What do we know already?
Exercise has long been recognised as a good way to keep your weight down, avoid heart problems and boost mood. But despite this, few people in the UK do the recommended half an hour of exercise every day, or an hour for children.
Two new studies released this week give good reasons to keep exercising, whatever your age.
What do the new studies say?
The studies say:
- Teenagers who are genetically pre-disposed to become overweight are much less likely to do so if they exercise for an hour a day. Researchers looked at teens with one or more copies of a gene for obesity. They found that those who met exercise guidelines had less body fat, a lower BMI and a smaller waist measurement than those who didn't exercise
- Women aged 45 and older who walk briskly, or who walk for more than two hours a week, are less likely to have a stroke than less active women. The risk was reduced by about a third. Brisk walking is defined as a rate of 3 miles per hour. Interestingly, the researchers didn't find that other forms of vigorous exercise reduced stroke risk, but this was probably because few women in the study did vigorous exercise.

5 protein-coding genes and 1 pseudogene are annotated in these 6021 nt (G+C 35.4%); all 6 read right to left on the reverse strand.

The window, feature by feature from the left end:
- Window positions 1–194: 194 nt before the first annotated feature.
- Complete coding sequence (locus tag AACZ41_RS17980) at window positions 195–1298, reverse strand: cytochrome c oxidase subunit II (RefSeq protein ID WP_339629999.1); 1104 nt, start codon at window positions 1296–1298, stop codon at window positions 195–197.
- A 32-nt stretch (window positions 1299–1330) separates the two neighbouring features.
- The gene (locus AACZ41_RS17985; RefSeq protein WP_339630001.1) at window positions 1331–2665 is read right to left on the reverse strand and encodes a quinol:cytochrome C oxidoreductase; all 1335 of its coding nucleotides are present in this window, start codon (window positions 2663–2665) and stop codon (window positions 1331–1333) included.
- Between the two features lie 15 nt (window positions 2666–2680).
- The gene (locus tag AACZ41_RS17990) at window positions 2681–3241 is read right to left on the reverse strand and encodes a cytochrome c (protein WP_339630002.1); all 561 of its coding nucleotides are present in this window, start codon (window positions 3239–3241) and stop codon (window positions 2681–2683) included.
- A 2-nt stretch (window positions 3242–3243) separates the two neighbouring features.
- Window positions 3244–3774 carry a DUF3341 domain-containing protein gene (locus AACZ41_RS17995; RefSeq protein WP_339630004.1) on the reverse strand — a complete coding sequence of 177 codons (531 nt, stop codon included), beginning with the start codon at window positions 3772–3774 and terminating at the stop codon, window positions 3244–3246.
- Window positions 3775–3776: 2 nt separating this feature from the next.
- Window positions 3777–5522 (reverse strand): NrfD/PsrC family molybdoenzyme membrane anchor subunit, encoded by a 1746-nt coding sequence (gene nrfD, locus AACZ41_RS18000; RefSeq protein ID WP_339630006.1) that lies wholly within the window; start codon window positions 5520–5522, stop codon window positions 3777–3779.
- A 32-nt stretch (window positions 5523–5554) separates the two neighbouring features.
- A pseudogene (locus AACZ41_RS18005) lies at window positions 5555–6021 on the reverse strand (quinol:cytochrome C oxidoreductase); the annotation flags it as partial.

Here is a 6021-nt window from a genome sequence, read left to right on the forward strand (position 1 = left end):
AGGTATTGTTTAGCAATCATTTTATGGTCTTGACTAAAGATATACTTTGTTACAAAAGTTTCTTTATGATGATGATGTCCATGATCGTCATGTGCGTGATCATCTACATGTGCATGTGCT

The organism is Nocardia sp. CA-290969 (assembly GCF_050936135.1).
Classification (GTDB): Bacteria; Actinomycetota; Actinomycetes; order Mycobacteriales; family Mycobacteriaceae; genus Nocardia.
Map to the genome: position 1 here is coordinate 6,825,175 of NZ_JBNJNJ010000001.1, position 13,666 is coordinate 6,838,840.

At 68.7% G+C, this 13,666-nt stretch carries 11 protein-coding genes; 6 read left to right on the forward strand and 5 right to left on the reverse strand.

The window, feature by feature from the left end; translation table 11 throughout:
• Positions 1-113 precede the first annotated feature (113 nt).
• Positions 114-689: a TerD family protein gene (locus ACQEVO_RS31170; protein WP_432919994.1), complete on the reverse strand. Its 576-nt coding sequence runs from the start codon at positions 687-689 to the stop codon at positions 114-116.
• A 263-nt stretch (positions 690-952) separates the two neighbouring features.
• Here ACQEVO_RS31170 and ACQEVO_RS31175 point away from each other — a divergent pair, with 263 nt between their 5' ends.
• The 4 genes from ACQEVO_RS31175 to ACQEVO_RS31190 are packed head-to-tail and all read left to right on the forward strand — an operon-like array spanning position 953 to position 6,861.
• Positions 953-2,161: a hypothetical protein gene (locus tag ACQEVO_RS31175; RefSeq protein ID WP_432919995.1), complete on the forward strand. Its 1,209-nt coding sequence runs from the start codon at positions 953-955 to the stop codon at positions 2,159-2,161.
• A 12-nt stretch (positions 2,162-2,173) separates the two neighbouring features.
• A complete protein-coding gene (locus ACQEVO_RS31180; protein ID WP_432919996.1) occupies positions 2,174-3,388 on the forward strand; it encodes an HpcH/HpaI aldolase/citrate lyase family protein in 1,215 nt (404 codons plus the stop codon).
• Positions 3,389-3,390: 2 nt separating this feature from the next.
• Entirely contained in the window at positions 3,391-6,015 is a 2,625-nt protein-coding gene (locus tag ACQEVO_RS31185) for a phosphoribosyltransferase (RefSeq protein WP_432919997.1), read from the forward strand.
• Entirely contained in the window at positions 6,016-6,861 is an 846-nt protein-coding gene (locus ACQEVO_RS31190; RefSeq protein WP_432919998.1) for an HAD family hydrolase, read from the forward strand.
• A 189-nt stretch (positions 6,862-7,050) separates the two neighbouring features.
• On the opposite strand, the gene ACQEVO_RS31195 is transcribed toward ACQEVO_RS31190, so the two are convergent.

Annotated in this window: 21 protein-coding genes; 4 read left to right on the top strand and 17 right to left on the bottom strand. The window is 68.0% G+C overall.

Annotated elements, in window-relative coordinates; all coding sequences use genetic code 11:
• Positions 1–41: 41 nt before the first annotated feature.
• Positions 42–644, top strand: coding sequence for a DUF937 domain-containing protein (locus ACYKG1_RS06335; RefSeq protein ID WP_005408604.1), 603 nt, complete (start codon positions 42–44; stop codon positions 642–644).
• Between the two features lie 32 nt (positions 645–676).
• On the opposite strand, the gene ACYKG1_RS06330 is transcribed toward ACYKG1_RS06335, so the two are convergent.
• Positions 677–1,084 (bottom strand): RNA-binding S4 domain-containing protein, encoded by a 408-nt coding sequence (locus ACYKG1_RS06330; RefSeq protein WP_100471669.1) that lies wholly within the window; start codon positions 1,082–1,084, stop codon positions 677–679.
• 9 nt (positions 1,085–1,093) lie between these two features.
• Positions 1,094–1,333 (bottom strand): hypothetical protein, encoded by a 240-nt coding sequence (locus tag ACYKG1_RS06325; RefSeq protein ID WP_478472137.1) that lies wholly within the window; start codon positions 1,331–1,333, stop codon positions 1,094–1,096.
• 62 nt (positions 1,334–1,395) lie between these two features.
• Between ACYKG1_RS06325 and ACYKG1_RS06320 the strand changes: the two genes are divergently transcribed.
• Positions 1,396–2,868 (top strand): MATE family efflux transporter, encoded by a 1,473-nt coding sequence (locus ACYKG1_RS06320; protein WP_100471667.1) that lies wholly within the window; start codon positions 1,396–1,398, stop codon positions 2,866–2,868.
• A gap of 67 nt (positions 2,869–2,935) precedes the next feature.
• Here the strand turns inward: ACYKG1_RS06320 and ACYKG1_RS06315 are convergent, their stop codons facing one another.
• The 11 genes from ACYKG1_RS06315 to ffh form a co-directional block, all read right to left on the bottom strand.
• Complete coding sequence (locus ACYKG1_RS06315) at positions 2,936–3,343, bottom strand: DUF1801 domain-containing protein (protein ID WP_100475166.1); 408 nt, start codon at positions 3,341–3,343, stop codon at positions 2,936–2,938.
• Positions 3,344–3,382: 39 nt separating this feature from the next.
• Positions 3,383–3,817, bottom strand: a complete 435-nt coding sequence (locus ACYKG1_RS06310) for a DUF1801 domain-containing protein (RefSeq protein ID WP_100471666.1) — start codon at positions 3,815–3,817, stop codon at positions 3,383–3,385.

Children who become overweight are more likely to grow into obese adults, which puts them at higher risk of illness such as diabetes and cancer in later life. Stroke is a major cause of long-term disability and death in older people. So it's good news that a healthy, free activity such as exercise can help prevent these problems.